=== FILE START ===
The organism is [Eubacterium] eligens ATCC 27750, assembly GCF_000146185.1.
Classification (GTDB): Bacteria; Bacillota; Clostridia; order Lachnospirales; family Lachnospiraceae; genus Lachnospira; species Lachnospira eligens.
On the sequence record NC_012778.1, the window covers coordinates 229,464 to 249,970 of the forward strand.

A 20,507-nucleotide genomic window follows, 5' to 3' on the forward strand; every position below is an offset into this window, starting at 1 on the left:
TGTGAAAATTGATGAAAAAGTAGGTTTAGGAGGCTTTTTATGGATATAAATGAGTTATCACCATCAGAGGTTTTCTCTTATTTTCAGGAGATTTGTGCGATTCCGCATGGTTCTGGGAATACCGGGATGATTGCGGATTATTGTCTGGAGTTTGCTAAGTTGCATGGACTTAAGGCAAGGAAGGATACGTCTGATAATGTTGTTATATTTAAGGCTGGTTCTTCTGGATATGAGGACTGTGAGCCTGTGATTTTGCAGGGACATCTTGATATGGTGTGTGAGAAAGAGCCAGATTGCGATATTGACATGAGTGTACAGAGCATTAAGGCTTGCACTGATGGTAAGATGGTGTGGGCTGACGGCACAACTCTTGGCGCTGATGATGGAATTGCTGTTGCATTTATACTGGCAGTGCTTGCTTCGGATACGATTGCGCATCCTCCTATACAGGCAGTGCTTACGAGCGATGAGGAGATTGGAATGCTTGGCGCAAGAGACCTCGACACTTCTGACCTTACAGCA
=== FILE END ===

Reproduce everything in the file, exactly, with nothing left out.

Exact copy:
The organism is [Eubacterium] eligens ATCC 27750, assembly GCF_000146185.1.
Classification (GTDB): Bacteria; Bacillota; Clostridia; order Lachnospirales; family Lachnospiraceae; genus Lachnospira; species Lachnospira eligens.
On the sequence record NC_012778.1, the window covers coordinates 229,464 to 249,970 of the forward strand.

A 20,507-nucleotide genomic window follows, 5' to 3' on the forward strand; every position below is an offset into this window, starting at 1 on the left:
TGTGAAAATTGATGAAAAAGTAGGTTTAGGAGGCTTTTTATGGATATAAATGAGTTATCACCATCAGAGGTTTTCTCTTATTTTCAGGAGATTTGTGCGATTCCGCATGGTTCTGGGAATACCGGGATGATTGCGGATTATTGTCTGGAGTTTGCTAAGTTGCATGGACTTAAGGCAAGGAAGGATACGTCTGATAATGTTGTTATATTTAAGGCTGGTTCTTCTGGATATGAGGACTGTGAGCCTGTGATTTTGCAGGGACATCTTGATATGGTGTGTGAGAAAGAGCCAGATTGCGATATTGACATGAGTGTACAGAGCATTAAGGCTTGCACTGATGGTAAGATGGTGTGGGCTGACGGCACAACTCTTGGCGCTGATGATGGAATTGCTGTTGCATTTATACTGGCAGTGCTTGCTTCGGATACGATTGCGCATCCTCCTATACAGGCAGTGCTTACGAGCGATGAGGAGATTGGAATGCTTGGCGCAAGAGACCTCGACACTTCTGACCTTACAGCA